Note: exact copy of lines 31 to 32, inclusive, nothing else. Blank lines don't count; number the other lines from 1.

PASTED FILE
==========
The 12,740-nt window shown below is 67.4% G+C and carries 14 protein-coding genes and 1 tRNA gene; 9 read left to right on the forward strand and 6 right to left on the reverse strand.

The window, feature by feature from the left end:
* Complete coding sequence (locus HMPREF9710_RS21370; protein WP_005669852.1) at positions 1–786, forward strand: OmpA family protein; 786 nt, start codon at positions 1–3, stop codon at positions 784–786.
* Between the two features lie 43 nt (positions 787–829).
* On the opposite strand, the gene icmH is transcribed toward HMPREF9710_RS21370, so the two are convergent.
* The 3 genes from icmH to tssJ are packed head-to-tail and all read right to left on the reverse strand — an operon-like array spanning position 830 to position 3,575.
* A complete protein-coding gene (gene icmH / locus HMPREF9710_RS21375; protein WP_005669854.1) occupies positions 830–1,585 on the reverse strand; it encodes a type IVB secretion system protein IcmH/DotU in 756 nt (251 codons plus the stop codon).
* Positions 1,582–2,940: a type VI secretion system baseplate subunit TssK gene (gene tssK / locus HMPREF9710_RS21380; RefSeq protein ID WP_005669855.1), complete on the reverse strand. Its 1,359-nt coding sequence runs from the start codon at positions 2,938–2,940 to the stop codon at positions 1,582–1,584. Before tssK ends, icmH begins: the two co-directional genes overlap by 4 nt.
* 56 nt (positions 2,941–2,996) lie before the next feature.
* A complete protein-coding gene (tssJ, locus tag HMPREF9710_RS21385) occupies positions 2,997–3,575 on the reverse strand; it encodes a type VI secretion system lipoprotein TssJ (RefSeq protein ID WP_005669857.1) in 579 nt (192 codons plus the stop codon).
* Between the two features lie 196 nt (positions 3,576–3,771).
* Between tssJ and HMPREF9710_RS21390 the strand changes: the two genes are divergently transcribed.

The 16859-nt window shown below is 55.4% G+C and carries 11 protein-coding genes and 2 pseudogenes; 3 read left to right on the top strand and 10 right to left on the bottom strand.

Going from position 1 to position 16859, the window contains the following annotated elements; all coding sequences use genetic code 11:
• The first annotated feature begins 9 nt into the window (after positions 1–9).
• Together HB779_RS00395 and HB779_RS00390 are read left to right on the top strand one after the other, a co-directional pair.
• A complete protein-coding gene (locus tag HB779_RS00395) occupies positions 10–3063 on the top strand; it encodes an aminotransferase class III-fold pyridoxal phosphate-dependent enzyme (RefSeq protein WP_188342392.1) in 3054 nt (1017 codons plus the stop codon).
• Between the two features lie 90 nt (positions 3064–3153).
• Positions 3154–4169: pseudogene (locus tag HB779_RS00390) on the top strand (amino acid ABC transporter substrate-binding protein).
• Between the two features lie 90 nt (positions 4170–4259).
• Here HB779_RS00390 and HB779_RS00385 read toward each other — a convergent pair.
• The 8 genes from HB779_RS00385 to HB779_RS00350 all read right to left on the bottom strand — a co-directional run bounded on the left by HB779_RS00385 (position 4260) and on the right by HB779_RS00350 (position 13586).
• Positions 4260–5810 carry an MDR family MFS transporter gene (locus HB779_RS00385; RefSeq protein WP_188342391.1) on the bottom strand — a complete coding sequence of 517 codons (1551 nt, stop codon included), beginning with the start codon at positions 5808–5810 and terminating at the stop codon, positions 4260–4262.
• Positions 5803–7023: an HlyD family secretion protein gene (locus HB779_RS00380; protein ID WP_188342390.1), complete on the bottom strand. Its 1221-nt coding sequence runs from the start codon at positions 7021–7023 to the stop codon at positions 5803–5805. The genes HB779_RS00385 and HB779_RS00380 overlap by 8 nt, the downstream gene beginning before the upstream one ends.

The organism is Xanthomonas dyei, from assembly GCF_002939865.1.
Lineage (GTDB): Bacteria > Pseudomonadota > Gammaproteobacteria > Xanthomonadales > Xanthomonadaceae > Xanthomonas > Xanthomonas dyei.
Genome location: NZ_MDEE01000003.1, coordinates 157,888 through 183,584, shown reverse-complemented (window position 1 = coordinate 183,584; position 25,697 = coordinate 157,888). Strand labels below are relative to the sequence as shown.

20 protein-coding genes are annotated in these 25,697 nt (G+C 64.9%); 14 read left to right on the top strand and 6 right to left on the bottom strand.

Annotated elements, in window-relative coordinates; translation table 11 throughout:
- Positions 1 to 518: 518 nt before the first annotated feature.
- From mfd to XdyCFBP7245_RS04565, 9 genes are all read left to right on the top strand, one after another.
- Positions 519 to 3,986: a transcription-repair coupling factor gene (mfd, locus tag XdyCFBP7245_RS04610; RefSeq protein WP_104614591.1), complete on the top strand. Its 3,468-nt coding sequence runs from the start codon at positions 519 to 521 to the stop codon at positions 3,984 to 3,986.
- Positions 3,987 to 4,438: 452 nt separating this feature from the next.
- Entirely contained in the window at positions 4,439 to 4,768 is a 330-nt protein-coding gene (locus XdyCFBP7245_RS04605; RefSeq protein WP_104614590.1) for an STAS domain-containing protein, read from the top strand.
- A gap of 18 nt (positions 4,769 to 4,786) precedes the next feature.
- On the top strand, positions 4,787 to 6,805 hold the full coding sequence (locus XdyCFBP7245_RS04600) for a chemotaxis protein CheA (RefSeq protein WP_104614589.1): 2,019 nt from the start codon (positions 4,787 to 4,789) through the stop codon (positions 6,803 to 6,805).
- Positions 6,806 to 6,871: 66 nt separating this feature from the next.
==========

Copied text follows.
- From mfd to XdyCFBP7245_RS04565, 9 genes are all read left to right on the top strand, one after another.
- Positions 519 to 3,986: a transcription-repair coupling factor gene (mfd, locus tag XdyCFBP7245_RS04610; RefSeq protein WP_104614591.1), complete on the top strand. Its 3,468-nt coding sequence runs from the start codon at positions 519 to 521 to the stop codon at positions 3,984 to 3,986.